Yet Another 14.1 EAP (IU-140.2683.2) Fail

you seemed to have released a new EAP without a corresponding working Scala plugin?  i think Scala is too major at this point for you to continue doing this.  you need to make sure the Scala plugin is released and available at the *same* time.  Also, finding out if there is even an available Scala plugin from either the Idea plugin configuration screens or your web site is a nightmare.  there is a lot of useless info about ancient versions of both Idea and the plugin that are displayed and confusing.  There is even advice about how to configure a 14.1 EAP Scala plugin repo that seems to be incorrect (nothing is displayed after configuring).  i love Idea and i love its Scala support but your web site and release strategies drive me NUTS.

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IMHO I think your criticism of releasing an IDEA EAP before a compatible scala plug-in is available would be valid for a production release. But part of the concept of an EAP id to get it out into the hands of users as so they can help test it and debug it. And while scala is becoming more and more popular, it is not used by everyone. Likely not even a majority yet. So to delay an EAP release would be counterproductive. (And in this case an updated Scala plug-in was released a couple of days later).

That said, I do agree that it would be helpful if on the EAP page they would list any incompatible plug-ins an for that EAP. Then update the list as compatible versions of those plug-ins are released. That way a Scala user knows the Scala plug-in is incompatible and he/she needs to wait for the compatible version before installing this particular EAP. Same for any other plug-ins like Ruby. That would alleviate the annoyance of installing a new EAP to only have find you must rollback because of an incompatible plug-in.

As a stop gap measure... until they make such a list available... how you deploy new EAPs can help alleviate a lot of the hassles and make it simple to roll-back. Here's my strategy that makes things a lot easier. It'll work on Windows and Linux. And it can possibly be modified for Mac OS. I'm not real familiar with .dmg files to know for sure.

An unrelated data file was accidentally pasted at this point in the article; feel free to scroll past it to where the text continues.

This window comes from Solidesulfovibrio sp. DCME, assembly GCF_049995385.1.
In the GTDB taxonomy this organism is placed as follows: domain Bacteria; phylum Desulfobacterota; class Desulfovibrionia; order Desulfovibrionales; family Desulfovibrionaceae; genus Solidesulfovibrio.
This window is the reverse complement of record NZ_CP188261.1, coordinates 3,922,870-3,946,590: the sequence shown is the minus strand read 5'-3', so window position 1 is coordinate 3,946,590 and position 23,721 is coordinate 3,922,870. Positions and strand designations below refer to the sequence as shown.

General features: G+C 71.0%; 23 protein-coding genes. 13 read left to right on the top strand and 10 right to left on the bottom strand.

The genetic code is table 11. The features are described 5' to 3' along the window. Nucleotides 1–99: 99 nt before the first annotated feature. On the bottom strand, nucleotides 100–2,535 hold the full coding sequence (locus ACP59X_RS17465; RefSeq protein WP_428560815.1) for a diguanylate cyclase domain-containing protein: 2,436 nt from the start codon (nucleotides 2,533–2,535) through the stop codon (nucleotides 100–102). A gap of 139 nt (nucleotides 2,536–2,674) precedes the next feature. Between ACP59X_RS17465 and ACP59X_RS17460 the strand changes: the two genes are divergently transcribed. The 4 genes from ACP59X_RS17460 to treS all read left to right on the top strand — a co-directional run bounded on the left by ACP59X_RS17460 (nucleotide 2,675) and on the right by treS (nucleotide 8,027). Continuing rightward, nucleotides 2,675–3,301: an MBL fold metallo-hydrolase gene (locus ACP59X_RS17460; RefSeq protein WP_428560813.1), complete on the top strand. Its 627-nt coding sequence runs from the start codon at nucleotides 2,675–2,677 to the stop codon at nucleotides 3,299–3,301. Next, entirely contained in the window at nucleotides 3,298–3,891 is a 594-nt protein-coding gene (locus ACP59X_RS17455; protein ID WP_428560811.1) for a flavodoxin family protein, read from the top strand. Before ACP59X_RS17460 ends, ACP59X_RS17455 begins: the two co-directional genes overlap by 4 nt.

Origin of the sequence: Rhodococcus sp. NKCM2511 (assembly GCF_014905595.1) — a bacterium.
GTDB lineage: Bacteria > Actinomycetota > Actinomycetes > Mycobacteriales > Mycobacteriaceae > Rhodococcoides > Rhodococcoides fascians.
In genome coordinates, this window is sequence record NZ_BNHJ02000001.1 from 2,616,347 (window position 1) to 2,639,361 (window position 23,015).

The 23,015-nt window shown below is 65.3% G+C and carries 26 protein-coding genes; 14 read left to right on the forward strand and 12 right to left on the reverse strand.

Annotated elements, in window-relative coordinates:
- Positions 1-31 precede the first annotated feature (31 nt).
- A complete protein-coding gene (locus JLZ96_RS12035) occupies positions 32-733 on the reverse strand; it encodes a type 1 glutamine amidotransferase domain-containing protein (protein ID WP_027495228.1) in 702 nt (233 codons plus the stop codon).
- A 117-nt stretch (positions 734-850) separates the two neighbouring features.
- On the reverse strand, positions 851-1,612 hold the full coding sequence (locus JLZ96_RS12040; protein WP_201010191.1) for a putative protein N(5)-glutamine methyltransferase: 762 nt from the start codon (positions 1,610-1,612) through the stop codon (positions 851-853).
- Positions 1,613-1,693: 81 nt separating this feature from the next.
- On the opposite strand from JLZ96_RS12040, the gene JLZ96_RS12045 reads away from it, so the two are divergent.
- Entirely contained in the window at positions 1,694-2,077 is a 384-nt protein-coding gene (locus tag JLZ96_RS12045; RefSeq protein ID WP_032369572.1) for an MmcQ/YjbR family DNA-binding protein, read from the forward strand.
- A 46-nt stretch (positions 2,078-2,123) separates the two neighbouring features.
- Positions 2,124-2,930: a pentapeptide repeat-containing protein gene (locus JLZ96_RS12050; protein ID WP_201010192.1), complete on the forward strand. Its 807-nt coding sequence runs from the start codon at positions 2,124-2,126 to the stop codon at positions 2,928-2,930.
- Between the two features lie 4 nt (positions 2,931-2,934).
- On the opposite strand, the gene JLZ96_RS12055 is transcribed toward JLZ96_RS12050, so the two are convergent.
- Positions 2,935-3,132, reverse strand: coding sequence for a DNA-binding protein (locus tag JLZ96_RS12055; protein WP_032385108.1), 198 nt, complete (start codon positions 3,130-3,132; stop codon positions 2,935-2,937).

1. Configure IDEA so it does NOT open the last project on start-up (Settings > Appearance & Behavior > "Reopen last Project on startup")
    • This way you get immediate notification at start-up of any incompatible plug-ins before IDEA re-indexes your project (as it does with some new versions). This saves the hassle of yet another re-indexing if you have to roll back.
  2. While not required, it's a good idea to backup your .IntelliJIdea/config directory before installing a new EAP. I have a script that just zips it up. It's very rare I need to use that backup, but the one time you do, you're glad you had it.
  3. Use the .zip release of the EAP for installation on Windows
  4. Extract the ZIP (Windows) or tar.gz (Linux) file into a directory that contains the version number. For example:  C:\Apps\IntelliJ\14-EAP-123.4567
  5. Create a 'current version" symbolic-link or junction to the EAP directory. For Example:  C:\Apps\IntelliJ\14  -->  C:\Apps\IntelliJ\14-EAP-123.4567
  6. Always lunch IDEA via a shortcut to the symbolic-linked installation.
  7. To rollback, just close IDEA, move the symlink/junction, and restart
    • For windows, the Link Shell Extension context menu has a "replace Junction" and a "replace symlink" option after you select the target.

With a little effort, you can write a java app that does all the above. I have one that downloads the EAP zip file (it screen scrapes the EAP page for the latest version), prompts me to exit IDEA and waits for me to do such, backs up my config directory, extracts the new EAP, moves the symlink, and then starts up IDEA. I then have a second one to do the rollback. One of these days I'll throw it out on a public repo for others to use.

I hope that helps.

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i'm assuming you have knowledge of the client base.  i was implicitly assuming the number of scala users was large.  if that's not the case (relatively speaking), then yes, i agree with you.

and your suggestion about making it easier to know when to upgrade is spot-on.  



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oh, and the newly relelase scala plugin, which is labeled to be ok with the latest EAP, is *not* valid.  that was part of the fuel for my complaint.


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